He and his team also made sure to allow for personal connection. The goal of the grocery distribution was not just to provide for people’s immediate needs, but also to show them that others in their community care.

For many, the groceries they received were helpful, but the time Norman’s team took to acknowledge and appreciate them was what truly gave them hope.

“We’re going to learn that we can reach our world with little things,” Norman said. “Hope was spread through conversation.”

Thanks to your support, volunteers, partners, pastors, and community leaders are sharing hope around the world. Together, we are changing the world — one connection at a time.

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Rural Initiatives

Supplying Hope to Rural America

Part of Convoy of Hope’s mission is to reach people exactly where they are. Through Rural Initiatives, we resource, empower, and partner with rural churches through training, mentoring, and coaching. We believe their increased presence and partnership with local leaders will help strengthen and enrich communities. 

People don’t want to show that they have that need,” said Tiffany Wisdom, volunteer at The Well Rural Resource Center. “[But] we want to help you! This is why we are here.”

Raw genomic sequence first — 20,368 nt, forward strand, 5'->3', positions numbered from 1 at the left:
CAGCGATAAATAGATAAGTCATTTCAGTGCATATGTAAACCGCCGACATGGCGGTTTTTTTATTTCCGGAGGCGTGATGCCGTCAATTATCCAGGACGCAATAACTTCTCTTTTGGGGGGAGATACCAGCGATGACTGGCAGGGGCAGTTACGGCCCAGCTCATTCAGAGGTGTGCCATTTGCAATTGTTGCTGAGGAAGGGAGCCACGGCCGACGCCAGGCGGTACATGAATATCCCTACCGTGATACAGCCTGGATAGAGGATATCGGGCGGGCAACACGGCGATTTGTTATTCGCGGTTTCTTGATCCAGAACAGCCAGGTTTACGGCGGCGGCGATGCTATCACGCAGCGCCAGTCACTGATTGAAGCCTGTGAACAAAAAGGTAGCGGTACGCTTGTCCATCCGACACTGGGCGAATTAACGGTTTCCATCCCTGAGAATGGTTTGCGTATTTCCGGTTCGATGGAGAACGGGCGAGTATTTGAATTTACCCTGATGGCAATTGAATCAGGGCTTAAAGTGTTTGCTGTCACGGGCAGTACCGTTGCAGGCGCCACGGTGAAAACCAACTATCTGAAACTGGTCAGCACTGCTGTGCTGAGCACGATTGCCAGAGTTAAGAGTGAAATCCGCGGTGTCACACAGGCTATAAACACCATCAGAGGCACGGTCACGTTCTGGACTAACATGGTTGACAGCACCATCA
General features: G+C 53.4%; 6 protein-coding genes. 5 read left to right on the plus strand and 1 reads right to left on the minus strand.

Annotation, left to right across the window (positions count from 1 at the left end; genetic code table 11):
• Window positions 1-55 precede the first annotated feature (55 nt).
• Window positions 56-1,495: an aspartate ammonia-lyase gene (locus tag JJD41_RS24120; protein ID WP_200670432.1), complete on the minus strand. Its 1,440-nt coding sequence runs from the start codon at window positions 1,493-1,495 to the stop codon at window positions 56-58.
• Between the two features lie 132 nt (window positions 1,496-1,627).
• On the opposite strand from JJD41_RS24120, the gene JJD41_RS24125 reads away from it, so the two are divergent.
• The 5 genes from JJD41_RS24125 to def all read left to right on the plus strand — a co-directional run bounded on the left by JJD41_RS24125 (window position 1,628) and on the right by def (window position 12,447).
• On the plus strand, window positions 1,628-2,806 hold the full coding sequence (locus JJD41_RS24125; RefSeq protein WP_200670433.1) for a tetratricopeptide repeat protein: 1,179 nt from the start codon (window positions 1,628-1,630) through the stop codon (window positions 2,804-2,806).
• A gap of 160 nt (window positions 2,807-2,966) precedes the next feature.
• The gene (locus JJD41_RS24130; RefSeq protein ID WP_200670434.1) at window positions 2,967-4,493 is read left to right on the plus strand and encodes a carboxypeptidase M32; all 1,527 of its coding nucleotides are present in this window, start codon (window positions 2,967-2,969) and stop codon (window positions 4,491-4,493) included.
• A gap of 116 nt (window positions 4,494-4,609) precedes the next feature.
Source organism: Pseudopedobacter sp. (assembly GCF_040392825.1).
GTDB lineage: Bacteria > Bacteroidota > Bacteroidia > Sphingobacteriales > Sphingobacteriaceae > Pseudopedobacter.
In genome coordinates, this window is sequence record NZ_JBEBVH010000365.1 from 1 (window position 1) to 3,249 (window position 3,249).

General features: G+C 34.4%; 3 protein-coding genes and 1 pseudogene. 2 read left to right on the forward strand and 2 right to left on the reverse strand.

Chip Sanders is the pastor at First Assembly in Iberia, Missouri, and is CEO of The Well. He said, For me personally, Convoy of Hope really kind of changed my perspective on the way we do ministry.”

Like Convoy of Hope, Chip is committed to meeting people where they are. He and his wife, Rebecca, are using the supplies Convoy of Hope provided to connect with people in their community. Surrounding community leaders also come to them for supplies to do the same in their rural communities.

It [Rural Initiatives] just helped us to crystallize our thinking as far as compassion — being the heart of what we do as a church in our community. Partnerships and relationships are really the heartbeat of what we do. Our goal is to bring change, and we can’t do it by ourselves,” said Chip.

Close to 350 counties in the U.S. are considered low-income. Of those counties, 300 are rural. With partners like The Well, Convoy of Hope will continue its mission to help people in need — both worldwide and in rural America. Thank you for helping us bring hope to the hurting.